(520d) Quasi-2D Phase Transition of Methane Adsorbed in Cylindrical Silica Mesopores

Authors: 
Siderius, D. W., National Institute of Standards and Technology
Krekelberg, W. P., National Institute of Standards and Technology
Chiang, W. S., National Institute of Standards and Technology
Shen, V. K., National Institute of Standards and Technology
Liu, Y., National Institute of Standards and Technology
Recently, experimental small-angle neutron scattering (SANS) experiments identified a possible phase transition of methane adsorbed in MCM-41 and SBA-15, two cylindrical silica mesoporous adsorbents, indicated by a unexpected increased in the adsorbed fluid density at liquid-like conditions [1]. To better understand this observed phenomena, we used Monte Carlo and molecular dynamics simulations to examine the adsorption of methane in cylindrical silica mesopores of varying size and at varying temperatures and pressures. Our initial simulation results identified a roughly 10 % increase in the density of the liquidlike adsorbed phase for either an isotherm with increasing pressure or an isobar with decreasing temperature and that this densification is associated with a local maximum in the isosteric enthalpy of adsorption. Subsequent analysis of the simulated fluid, via computation of bond-orientational order parameters of specific annular layers of the adsorbed fluid, showed that the layers undergo an ordering transition from a disordered, amorphous state to one with two-dimensional hexagonal structure. Furthermore, this two-dimensional restructuring of the fluid occurs at the same thermodynamic state points as the aforementioned densification and local maximum in the isosteric enthalpy of adsorption. We thus conclude that the densification of the fluid is the result of structural reorganization, which is signaled by the maximum in the isosteric enthalpy. Owing to the qualitative similarity of the structural transitions in the simulated and experimental methane fluids, we propose this hexagonal reorganization as a plausible explanation of the densification observed in SANS measurements [2]. Lastly, we discuss why this structural transition has never been previously observed and how it may impact the transport properties of the adsorbed fluid.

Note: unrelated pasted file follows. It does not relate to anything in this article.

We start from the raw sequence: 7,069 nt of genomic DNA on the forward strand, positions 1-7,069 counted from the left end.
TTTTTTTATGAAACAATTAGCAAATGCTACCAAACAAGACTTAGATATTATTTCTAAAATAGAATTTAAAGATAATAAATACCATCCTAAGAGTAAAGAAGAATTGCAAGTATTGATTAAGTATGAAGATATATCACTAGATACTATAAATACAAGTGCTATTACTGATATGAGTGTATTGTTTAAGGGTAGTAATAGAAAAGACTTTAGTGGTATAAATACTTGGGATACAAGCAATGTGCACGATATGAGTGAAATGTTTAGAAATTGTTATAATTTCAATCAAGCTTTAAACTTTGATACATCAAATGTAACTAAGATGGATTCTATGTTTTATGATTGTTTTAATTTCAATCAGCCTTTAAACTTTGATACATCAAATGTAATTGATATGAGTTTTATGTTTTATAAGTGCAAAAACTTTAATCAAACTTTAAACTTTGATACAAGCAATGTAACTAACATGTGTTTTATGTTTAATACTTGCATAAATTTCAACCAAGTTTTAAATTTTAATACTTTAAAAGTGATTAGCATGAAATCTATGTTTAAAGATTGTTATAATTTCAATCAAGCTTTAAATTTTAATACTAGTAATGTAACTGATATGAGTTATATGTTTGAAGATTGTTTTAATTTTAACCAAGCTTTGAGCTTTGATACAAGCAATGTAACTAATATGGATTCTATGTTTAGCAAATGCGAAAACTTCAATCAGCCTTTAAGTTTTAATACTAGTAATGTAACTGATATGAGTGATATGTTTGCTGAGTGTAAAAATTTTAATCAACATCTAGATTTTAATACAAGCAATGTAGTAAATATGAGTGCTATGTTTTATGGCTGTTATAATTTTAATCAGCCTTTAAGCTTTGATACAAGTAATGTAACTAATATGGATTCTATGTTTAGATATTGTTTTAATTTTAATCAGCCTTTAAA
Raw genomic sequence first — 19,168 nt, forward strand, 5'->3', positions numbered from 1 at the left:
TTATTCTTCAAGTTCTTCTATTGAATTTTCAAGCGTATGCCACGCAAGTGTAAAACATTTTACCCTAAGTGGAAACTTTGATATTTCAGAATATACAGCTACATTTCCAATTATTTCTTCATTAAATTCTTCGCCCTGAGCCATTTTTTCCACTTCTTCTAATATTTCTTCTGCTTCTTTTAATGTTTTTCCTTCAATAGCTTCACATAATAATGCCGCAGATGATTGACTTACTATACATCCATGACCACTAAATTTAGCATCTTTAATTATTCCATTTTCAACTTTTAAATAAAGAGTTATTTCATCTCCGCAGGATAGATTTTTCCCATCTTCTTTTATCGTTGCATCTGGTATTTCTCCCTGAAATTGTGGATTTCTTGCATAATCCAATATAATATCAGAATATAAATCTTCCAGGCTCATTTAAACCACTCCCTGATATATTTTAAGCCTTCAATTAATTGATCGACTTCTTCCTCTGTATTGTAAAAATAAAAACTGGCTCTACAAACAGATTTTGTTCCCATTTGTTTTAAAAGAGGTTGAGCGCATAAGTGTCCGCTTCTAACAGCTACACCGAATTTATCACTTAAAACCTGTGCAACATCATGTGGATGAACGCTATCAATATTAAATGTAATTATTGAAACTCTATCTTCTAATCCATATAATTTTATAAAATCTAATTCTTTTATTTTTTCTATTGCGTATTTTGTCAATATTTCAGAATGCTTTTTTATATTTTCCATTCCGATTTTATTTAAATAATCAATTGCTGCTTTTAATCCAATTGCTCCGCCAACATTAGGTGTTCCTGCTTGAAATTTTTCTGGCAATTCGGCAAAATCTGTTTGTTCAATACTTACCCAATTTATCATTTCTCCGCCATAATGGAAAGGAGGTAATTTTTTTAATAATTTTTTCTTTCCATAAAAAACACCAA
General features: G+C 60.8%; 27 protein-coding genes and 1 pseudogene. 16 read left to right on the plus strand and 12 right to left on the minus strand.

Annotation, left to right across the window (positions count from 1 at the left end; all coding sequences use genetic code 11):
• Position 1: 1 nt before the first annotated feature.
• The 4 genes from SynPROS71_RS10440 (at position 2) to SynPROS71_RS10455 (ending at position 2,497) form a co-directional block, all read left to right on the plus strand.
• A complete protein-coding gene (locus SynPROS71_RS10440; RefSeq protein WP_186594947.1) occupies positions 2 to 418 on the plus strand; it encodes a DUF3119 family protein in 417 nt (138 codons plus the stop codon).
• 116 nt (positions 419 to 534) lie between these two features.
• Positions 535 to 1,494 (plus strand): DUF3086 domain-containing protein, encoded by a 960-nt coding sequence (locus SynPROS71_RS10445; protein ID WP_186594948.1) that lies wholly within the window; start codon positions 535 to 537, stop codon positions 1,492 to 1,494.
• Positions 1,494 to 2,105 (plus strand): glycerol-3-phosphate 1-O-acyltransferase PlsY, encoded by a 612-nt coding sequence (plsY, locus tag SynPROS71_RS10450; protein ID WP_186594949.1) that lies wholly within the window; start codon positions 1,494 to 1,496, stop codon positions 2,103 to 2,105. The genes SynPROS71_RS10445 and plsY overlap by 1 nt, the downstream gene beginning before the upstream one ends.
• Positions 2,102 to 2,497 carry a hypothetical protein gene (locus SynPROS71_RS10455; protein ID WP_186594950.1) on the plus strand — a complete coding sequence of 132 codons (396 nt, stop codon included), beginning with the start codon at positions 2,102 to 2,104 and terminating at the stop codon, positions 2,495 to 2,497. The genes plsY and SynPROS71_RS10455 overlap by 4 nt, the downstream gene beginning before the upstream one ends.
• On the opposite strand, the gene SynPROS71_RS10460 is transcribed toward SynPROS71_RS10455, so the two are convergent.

[1] W-S. Chiang et al., Langmuir, 32:8849 (2016).
[2] D.W. Siderius, W.P. Krekelberg, W-S. Chiang, V.K. Shen, and Y. Liu, Langmuir, 33:14252 (2017).